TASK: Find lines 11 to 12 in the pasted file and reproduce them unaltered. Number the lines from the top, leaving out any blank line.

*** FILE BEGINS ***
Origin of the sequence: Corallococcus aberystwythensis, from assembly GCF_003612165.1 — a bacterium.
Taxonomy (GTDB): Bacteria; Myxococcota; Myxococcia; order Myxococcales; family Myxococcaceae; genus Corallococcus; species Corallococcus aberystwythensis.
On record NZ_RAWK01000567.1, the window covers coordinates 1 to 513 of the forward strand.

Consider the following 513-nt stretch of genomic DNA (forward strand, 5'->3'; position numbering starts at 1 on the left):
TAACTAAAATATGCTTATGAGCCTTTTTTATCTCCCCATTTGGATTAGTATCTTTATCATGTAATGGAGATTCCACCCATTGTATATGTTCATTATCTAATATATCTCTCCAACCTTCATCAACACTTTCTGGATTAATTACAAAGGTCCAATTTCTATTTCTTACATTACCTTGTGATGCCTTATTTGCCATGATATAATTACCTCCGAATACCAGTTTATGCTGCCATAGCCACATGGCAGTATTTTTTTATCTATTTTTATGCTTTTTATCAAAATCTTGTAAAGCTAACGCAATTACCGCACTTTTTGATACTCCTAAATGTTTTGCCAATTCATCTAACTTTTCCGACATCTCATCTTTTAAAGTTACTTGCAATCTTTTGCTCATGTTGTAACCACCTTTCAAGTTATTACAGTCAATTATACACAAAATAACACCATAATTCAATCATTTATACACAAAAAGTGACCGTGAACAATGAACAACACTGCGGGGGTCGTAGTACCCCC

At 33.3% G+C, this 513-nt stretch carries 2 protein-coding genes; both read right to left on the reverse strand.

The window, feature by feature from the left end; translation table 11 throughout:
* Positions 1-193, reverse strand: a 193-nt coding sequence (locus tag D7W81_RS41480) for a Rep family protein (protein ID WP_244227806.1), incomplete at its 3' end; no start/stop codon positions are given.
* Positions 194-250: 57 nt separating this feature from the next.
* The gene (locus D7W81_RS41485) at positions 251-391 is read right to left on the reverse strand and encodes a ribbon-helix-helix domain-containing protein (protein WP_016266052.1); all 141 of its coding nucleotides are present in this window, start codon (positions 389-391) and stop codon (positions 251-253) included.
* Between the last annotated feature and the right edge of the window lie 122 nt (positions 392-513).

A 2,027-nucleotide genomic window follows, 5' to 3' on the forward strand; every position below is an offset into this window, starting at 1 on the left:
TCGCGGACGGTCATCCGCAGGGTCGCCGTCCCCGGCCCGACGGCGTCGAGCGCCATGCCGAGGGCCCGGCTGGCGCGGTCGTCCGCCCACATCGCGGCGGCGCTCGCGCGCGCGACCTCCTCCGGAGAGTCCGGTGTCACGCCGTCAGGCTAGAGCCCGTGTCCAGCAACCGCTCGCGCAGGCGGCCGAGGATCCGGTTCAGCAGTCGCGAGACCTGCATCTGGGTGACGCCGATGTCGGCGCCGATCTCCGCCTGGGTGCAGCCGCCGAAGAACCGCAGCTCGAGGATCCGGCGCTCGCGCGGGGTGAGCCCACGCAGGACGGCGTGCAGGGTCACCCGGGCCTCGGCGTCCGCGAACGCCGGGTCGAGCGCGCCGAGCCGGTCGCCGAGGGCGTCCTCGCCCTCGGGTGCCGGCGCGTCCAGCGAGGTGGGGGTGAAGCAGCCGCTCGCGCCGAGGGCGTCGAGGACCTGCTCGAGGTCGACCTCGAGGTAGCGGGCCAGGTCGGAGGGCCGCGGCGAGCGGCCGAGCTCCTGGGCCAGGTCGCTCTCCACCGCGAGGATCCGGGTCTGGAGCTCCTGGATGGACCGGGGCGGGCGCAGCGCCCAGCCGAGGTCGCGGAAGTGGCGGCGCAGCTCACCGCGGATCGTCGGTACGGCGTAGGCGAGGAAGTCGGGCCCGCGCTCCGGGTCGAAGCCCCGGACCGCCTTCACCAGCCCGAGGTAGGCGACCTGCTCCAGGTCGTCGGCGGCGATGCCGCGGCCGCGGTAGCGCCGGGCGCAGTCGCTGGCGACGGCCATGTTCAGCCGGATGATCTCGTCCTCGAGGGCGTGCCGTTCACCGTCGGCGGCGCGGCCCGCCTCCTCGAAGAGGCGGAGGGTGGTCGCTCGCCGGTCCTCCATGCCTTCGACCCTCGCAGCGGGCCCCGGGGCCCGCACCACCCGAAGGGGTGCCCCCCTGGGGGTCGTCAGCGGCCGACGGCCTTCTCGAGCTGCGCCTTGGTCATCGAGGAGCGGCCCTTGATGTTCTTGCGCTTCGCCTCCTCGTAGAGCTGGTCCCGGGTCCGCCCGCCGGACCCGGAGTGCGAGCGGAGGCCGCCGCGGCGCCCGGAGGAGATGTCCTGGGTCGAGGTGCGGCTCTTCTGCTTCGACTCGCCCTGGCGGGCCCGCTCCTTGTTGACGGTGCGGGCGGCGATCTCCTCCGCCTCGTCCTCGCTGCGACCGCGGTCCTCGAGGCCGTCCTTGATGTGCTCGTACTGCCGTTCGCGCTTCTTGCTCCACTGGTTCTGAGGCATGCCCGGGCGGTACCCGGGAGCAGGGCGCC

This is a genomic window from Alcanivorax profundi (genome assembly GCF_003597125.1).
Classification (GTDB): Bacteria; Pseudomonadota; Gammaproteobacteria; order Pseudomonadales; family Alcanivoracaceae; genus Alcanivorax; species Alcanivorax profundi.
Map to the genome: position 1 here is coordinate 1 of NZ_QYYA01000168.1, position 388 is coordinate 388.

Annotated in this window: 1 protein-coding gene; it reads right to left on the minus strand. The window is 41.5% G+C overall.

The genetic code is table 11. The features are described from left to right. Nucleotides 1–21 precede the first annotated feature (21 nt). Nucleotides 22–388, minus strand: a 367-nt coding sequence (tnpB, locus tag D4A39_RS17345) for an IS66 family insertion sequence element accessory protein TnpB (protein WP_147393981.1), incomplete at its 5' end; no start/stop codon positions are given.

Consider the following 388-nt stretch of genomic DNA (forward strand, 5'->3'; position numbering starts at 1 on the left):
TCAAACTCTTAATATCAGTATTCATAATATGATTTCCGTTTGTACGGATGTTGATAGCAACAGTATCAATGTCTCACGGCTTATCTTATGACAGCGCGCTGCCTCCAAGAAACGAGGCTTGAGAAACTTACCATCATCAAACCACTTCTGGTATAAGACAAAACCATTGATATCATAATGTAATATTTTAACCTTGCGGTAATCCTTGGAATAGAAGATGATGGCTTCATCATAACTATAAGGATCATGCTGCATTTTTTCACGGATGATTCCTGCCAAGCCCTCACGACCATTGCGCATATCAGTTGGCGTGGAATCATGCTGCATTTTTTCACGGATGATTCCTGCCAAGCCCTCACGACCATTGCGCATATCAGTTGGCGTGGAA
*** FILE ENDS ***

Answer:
* Between the last annotated feature and the right edge of the window lie 122 nt (positions 392-513).

A 2,027-nucleotide genomic window follows, 5' to 3' on the forward strand; every position below is an offset into this window, starting at 1 on the left: